To address the second and third research questions about students’ attitudes towards voluntary teaching and more in-depth self-perceptions of students on their progress during the intervention, the findings of pre- and post-intervention questionnaires, as well as focus groups and follow-up email correspondence suggested that all students believed that using English for the communicative practices involved with service-learning will improve their language proficiency. Also, a great deal of students, in the intervention and the control group, were in favor of either teaching to someone as a voluntary job or communicating with international L2 English speakers as a social worker. Little difference in attitudes towards these voluntary jobs was witnessed in the control group, whereas some intervention group members altered their opinion from negative to positive or very positive attitudes after doing the project, i.e., pay-it-forward teaching. Therefore, the act of engaging in pay-it-forward teaching appears to have an affirmative impact on students’ attitudes towards voluntary teaching as a service-learning task, as students began feeling empathy towards other human beings (Sleurs, 2008). Also, participants in the pay-it-forward teaching group started planning for their teaching sessions to imitate teacher’s techniques while teaching in classroom. In this way, they strived to take the best advantage of their language skills so that they could run successful teaching sessions. In other words, participants enhanced their systems-thinking competence, referred to as a central component to achieve sustainability in literacy (Croften, 2000; De Haan, 2006; Sterling and Thomas, 2006; Sipos et al., 2008; Sleurs, 2008). Additionally, participants became more confident about their knowledge, worried less while communicating with someone in English, and improved their own language skills as a result of being bound to review the lessons before their teaching sessions.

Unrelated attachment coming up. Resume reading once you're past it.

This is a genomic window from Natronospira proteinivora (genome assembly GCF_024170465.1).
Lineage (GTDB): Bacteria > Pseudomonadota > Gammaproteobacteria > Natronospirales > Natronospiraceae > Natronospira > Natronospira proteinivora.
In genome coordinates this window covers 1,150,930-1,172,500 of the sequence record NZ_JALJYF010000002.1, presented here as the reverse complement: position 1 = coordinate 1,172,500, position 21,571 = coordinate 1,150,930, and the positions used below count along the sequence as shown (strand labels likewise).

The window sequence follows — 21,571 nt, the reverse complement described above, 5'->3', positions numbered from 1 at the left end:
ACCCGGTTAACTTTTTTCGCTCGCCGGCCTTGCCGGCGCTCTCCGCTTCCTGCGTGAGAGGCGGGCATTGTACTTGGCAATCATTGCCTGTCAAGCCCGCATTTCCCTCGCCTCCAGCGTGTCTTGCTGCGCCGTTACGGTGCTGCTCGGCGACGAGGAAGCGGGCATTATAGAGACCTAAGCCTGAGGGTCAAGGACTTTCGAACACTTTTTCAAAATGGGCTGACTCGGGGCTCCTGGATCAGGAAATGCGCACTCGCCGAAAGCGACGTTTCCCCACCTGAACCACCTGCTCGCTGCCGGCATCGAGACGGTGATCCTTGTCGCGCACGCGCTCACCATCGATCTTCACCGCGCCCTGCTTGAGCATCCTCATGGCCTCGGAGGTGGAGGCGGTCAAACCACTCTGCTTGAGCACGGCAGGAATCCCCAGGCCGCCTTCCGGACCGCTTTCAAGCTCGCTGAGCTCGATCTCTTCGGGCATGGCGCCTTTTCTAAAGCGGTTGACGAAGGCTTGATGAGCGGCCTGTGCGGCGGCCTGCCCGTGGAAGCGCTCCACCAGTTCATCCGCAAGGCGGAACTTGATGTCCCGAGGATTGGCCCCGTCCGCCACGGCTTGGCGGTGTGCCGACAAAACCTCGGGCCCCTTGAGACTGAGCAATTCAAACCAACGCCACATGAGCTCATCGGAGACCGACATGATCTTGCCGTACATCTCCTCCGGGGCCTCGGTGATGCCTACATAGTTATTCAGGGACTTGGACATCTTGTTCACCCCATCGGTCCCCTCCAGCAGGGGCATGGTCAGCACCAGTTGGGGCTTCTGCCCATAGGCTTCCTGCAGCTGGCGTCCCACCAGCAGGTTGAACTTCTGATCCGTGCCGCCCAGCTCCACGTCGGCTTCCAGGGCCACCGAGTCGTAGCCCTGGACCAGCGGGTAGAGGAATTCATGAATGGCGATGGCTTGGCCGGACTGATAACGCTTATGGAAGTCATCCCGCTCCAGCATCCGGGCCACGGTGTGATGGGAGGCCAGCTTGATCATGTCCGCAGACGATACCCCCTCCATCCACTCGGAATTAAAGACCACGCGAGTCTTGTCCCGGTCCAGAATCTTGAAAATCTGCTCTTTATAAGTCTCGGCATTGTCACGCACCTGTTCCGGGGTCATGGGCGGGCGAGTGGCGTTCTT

The research findings are also in alignment with Conversation Analytic Research on Second Language Acquisition (CA-SLA) approach, embracing both verbal and non-verbal conduct, in real-life practices to reinforce social interaction (see Gardner and Wagner, 2004; Eskildsen and Wagner, 2013, 2015).
Implications for Future Practice
This study involved participants of 18 - 35 year-olds. Despite being occupied with many other responsibilities, most participants in the intervention group were absolutely engaged with the project and sent their reports regularly. According to Dornyei’s (2005) research on Individual Differences in Second Language Acquisition (SLA), motivation is defined as a fluctuating attribute; it may evolve over the course of learning.
Furthermore, Ellis (1997) mentioned that motivation is not merely related to success in SLA, defined as aptitude. Rather, it involves factors that affect the degree of efforts the learner would make in L2 acquisition. Indeed, motivation in higher levels, leads to learners’ conscious involvement in different learning strategies, including “selective attention” or “questioning for clarification,” which potentially lasts in learners’ eventual success (Ellis, 1997: 77). The pay-it-forward teaching project also required conscious involvement of participants and considering the success of the intervention group in their language tests as well as Ellis (1997) and Dornyei (2005)’s assertions, we can conclude that pay-it-forward teaching could enhance students’ motivation towards learning.
The time-consuming issue with Community Service Learning (CSL), which remained under debate as to how service-learning can be consolidated in the curriculum, was also responded to by the current study. The present study calls for collaboration of Community Service Learning (CSL) and Task-Based Learning (TBL) through integration of some of their features. In other words, it sought to design and employ a task to foster processes of negotiation and modification of the target language (Richards and Rodgers, 2001), as well as enabling participants to critically reflect on their work outside the classroom (Whitaker and Berner, 2004; Barry, 2015).